1839 India cyclone

India has been the victim of many deadly cyclones, including two of the deadliest in the recorded history of the world. Two of them had an estimated 300,000 deaths. Both occurred during the peak cyclone season of May to November. The first was in 1737, the second hit on November 25, 1839. Along with the 300,000 people killed, it is said 25,000 ships were destroyed during the natural disaster. The storm surge for this cyclone reached 40-feet. Those who did live through the disaster in Coringa decided not to rebuild the city.

1737 Calcutta cyclone

An estimated 300,000 people also died in the 1737 Calcutta cyclone. It happened on October 7th and nearly wiped out the entire city. Many thought the surge happened due to an earthquake, but there has never been any evidence to support that and it is now thought to have been the work of a tropical cyclone. Along with those killed, 20,000 ships were destroyed in the event. The population of the city of Calcutta was estimated between 3,000 and 20,000. The additional deaths were from the surrounding area.

1920 Haiyuan earthquake

On December 16, 1920, a 7.8 magnitude earthquake hit Haiyuan County in the Republic of China. Some claim the actual magnitude was 8.5, but that is not confirmed. It hit around 8:05 p.m. The total death toll is estimated at 273,400. Tens of thousands of those victims were in Haiyuan County and Guyuan County. Landslides and openings in the earth happened throughout the region from the earthquake. Cities in seven counties saw damage and an entire village was buried in a landslide caused by the earthquake. The cities of Longde and Huining saw nearly all of their homes collapsed. There were about 125 miles of cracking in the earth following the incident. Many rivers were affected by the large shift – some dammed and others moved altogether. Aftershocks of this earthquake continued for three years after the initial event.

526 Antioch earthquake

This devastating earthquake hit the region in late May of 526, during the Byzantine Empire. On the Mercalli intensity scale, this quake is rated between destructive and violent. An estimated 250,000 people died in this natural disaster. Many of these deaths are attributed to visitors to the city for the celebration of Ascension Day. Following the initial earthquake, a huge fire broke out in Antioch. This fire destroyed most buildings left standing after the earthquake. It burned for days following. Among the buildings destroyed was Constantine’s Great Church. Many buildings were rebuilt, but once again fell during later earthquakes. The port of Seleucia Pieria was left unusable from the earthquake and silting from it. There were aftershocks of the 526 Antioch earthquake felt in the region for a year and a half.

115 Antioch earthquake

The area of Antioch was struck by a major earthquake on December 13, 115. It has been reported to rank the equivalent of a 7.5 magnitude quake. Many soldiers and visitors were in the city because the Roman Emperor of the time, Trajan, was staying there for the season. He and his successor were both able to escape with only minor injuries. During the earthquake, trees were thrown and buildings fell. An estimated 250,000 people were killed. Many of these deaths died when they were hit by falling debris from the buildings. The rest of the victims ended up trapped below the rubble and died of thirst and starvation. The earthquake did trigger a tsunami, which hit and largely destroyed the Caesarea Maritima harbor. This may be the first of three major earthquakes in the area that has created trenching around the northern section of the Dead Sea.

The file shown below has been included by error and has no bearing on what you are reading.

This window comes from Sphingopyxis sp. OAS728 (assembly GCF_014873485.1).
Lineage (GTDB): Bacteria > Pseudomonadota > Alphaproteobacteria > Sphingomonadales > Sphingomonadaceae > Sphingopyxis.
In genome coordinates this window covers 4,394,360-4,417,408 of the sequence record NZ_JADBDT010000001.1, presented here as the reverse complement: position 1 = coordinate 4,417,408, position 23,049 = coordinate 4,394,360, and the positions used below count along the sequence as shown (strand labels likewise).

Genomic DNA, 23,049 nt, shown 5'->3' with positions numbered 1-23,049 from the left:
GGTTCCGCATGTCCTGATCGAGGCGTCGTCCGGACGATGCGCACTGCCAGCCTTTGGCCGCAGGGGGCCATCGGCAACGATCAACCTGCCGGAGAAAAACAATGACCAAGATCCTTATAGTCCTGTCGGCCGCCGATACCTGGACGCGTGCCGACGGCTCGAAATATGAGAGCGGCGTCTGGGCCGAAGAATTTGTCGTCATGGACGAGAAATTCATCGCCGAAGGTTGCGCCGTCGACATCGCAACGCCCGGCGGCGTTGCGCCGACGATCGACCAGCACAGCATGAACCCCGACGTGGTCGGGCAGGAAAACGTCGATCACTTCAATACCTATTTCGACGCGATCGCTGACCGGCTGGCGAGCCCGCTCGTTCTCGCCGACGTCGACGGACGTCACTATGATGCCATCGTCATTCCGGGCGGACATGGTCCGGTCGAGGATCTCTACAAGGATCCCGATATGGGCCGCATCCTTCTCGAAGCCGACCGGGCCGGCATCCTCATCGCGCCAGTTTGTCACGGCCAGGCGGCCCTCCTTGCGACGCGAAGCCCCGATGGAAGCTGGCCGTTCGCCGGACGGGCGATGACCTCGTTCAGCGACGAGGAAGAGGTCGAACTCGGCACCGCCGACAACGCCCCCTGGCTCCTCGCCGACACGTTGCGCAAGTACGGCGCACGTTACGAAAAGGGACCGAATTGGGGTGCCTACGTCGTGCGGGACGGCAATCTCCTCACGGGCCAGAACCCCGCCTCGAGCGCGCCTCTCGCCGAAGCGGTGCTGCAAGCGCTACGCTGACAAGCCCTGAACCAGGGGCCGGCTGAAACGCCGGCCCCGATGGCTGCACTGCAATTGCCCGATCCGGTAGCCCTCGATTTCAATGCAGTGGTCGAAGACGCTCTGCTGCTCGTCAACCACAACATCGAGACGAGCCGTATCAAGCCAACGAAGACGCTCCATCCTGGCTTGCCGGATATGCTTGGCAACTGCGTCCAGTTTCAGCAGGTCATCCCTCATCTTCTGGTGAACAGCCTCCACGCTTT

Some may think some of the greatest natural disasters occurred in our lifetime or our forefather’s lifetime. The truth of the matter is that some of the greatest natural disasters haven’t even occurred in this millennium. After surviving a disaster, the threats are not over. An article titled “Epidemics After Natural Disasters” by John T. Watson, Michelle Gayer, and Maire A. Connolly states that the biggest threat following a natural disaster is population displacement. Other risk factors are derived from that. Most of the risks are associated with populations who have low access to basic needs such as safe drinking water, proper sanitation, health care services, and shelter. There are threats to your health such as communicable diseases and safety such as crime or looting. Watson, et. al. outline what the specific communicable diseases are associated with the type of natural disaster likely to create the risk. According to their paper, these diseases include the following:

  • Water-related communicable diseases – Diarrheal disease, Hepatitis A and E, and Leptospirosis are the primary concerns. Diarrheal disease is often caused by drinking contaminated water. The Hepatitis diseases are often caused by lack of access to safe drinking water. The latter disease is often caused by coming into skin contact with water contaminated with rodent urine.
  • Crowding – Some diseases, like measles, are a risk due to overcrowding. Meningitis is another disease that can be transmitted person to person. Respiratory infections are also a concern, especially for young children.
  • Vectorborne diseases – Certain types of natural disasters, such as cyclones, hurricanes, and flooding, can lead to mosquito-breeding populations that carry disease. Malaria is another well-known risk associated with floods. Dengue transmission is often associated with meteorological conditions.
  • Other diseases – Tetanus can be caused by toxins following a natural disaster. An earthquake in 1994 led to an outbreak of coccidiomycosis in California. The disease is transmitted through the soil rather than through interpersonal contact.

The best thing to do is be prepared. To learn more about being prepared for please visit https://www.ready.gov/